Research continues on topical cream that could tan skin, prevent melanoma

July 17, 2014 by Katie Pence, University of Cincinnati

In 2006, UC researchers were given $1 million from the National Cancer Institute to develop a topical treatment that would not only make skin tan but would also work to both block harmful ultraviolet rays (UV) and repair damage caused by sun exposure, which could lead to skin cancer.

Today, that research continues and initial results have led to a pending patent for a product that could one day be sold to consumers, possibly reducing the incidence of skin cancer while giving that desired bronze glow that has been trending in our society for decades.

Zalfa Abdel-Malek, PhD, a member of the Cincinnati Cancer Center, a professor in the department of dermatology and a member of the UC Cancer Institute, leads this research which since its initiation has also gained institutional funding from a Dean's Discovery Award, a UC Technology Accelerator Award and most recently from a pilot project from the Center for Environmental Genetics.

"Melanoma is the deadliest forms of skin cancer if not detected early and is responsible for 80 to 85 percent of skin cancer fatalities," Abdel-Malek says. "This truly translational research is working at the cellular level to protect and repair the skin, and to increase pigmentation without , which is the desired outcome that reduces UV-induced damage in the first place."

This project is multidisciplinary in nature. Initial research involved the chemical modification of a hormone called alpha-melanocyte stimulating hormone (alpha-MSH) which was accomplished in collaboration with James Knittel, PhD, a former faculty member at the James L. Winkle College of Pharmacy. Known to increase skin pigmentation, alpha-MSH has also been found to repair precancerous damage that UV rays cause to skin cell DNA, the genetic material within cells, a major discovery in Abdel-Malek's laboratory.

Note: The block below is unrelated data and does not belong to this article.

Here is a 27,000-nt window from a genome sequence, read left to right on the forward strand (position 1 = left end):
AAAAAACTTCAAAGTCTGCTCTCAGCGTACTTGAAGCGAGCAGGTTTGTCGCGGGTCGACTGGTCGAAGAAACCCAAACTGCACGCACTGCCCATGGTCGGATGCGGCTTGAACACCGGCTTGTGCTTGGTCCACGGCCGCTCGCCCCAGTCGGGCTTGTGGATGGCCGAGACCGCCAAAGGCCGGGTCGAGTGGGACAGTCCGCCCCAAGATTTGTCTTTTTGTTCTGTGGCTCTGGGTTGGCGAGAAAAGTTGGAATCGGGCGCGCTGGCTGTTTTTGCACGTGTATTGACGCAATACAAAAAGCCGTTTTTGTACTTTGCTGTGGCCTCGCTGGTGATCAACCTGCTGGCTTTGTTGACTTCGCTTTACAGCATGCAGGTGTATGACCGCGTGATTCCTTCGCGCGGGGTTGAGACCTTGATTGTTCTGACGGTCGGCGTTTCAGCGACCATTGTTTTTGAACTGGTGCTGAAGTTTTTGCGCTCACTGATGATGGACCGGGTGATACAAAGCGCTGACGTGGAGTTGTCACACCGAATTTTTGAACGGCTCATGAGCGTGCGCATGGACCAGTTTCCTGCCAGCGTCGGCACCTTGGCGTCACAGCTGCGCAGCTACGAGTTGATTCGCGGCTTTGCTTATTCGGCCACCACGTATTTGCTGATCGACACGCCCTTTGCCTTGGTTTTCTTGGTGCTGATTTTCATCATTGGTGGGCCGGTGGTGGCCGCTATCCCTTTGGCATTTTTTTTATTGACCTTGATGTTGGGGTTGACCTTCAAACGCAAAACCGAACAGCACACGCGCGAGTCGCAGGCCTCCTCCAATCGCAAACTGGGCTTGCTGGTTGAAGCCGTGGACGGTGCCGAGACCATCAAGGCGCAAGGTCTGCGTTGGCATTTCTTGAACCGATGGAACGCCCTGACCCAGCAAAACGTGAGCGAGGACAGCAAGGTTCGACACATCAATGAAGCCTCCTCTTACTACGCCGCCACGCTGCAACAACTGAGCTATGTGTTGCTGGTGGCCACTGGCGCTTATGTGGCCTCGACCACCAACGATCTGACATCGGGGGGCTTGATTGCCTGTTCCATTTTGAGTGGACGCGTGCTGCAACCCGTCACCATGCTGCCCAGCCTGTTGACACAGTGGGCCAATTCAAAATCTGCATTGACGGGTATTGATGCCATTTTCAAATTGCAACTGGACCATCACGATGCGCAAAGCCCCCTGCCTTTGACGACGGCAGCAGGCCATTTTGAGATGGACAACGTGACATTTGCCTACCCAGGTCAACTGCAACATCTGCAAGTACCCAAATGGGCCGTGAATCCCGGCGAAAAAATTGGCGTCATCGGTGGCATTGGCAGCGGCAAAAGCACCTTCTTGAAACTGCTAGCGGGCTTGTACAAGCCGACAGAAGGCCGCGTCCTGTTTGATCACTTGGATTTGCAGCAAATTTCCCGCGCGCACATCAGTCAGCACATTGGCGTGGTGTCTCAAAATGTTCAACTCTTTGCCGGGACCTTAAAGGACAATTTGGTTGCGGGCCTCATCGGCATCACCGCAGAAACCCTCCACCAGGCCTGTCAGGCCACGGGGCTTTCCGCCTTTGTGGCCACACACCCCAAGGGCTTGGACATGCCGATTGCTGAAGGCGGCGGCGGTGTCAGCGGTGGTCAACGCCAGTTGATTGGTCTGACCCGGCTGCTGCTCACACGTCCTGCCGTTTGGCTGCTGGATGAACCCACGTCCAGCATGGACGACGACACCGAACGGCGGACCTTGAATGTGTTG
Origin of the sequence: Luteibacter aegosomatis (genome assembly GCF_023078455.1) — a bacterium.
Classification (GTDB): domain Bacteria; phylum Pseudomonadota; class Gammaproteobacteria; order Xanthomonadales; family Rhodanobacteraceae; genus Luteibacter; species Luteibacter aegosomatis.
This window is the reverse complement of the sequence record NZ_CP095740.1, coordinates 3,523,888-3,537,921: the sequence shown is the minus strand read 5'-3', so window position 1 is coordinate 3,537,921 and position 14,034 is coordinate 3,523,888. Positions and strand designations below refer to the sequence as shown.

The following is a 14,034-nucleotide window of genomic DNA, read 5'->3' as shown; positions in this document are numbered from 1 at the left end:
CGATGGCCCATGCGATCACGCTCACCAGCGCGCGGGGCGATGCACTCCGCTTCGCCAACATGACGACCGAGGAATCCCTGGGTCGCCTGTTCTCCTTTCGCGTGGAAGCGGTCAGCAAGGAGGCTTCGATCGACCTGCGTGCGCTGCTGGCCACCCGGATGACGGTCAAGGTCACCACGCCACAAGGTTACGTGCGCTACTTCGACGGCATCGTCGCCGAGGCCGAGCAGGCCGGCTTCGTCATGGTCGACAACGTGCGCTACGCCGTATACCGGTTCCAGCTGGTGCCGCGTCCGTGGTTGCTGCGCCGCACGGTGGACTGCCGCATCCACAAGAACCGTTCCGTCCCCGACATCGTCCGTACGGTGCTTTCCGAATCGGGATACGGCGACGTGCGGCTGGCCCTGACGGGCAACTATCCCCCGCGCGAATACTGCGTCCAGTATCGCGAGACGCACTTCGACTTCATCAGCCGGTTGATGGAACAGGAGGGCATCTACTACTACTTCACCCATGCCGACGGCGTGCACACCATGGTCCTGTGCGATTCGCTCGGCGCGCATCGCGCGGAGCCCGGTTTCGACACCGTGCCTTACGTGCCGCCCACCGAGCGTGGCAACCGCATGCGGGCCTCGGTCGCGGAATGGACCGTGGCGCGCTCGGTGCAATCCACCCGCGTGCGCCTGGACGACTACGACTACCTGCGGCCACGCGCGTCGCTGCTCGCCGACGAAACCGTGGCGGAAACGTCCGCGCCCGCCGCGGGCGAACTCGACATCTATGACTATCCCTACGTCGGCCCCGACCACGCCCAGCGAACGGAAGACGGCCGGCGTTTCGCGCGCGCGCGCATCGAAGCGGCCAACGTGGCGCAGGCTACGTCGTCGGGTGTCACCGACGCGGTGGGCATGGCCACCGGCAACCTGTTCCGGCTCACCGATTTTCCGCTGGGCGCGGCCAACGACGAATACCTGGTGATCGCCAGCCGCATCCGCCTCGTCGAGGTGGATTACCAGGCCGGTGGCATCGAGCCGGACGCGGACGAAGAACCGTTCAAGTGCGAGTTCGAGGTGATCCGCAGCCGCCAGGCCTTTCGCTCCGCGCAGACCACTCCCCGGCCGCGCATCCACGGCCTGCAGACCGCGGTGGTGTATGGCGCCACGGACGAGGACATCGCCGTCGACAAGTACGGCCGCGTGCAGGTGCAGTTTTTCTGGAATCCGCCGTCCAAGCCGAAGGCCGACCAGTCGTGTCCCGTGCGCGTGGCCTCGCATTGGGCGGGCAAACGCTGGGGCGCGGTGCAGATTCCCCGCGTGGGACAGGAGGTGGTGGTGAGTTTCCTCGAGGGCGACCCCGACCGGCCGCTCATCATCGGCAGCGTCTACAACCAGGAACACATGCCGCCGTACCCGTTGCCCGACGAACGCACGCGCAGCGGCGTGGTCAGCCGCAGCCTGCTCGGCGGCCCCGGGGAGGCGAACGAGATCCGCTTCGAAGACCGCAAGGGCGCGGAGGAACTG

"We showed that alpha-MSH repairs DNA damage caused by excessive sun exposure, reversing the cancer-causing effects of UV radiation," says Abdel-Malek.

To make it easier for the hormone to penetrate the fatty lipid layer of the skin, researchers reduced alpha-MSH from its original peptide chain of 13 amino acids to a chain of only four amino acids and then three to make it more effective at penetrating the skin to target the melanocytes.

Abdel-Malek says colleagues from the Winkle College of Pharmacy, including Kevin Li, PhD, and from the UC Department of Cancer Biology, including Ken Greis, PhD, then studied the synthesized peptides on fresh human cadaver skin to determine whether, if applied as a topical cream, they could be absorbed through the skin and delivered to the melanocytes.

"Our results have been promising," she continues, adding that absorption was possible and that both repair and increased pigmentation were observed in cultured human skin substitutes and intact human skin.

"Melanoma cells tend to be resistant, and treatment is not often effective, as many reemerge more aggressively. Prevention is so important, and the development of a topical cream that could prevent skin cancer by increasing and repairing DNA damage caused by UV exposure could tremendously reduce the incidence of melanoma and all forms of sun-induced skin cancer."

She says she's hoping to see this technology tested in clinical trials in the next two to three years.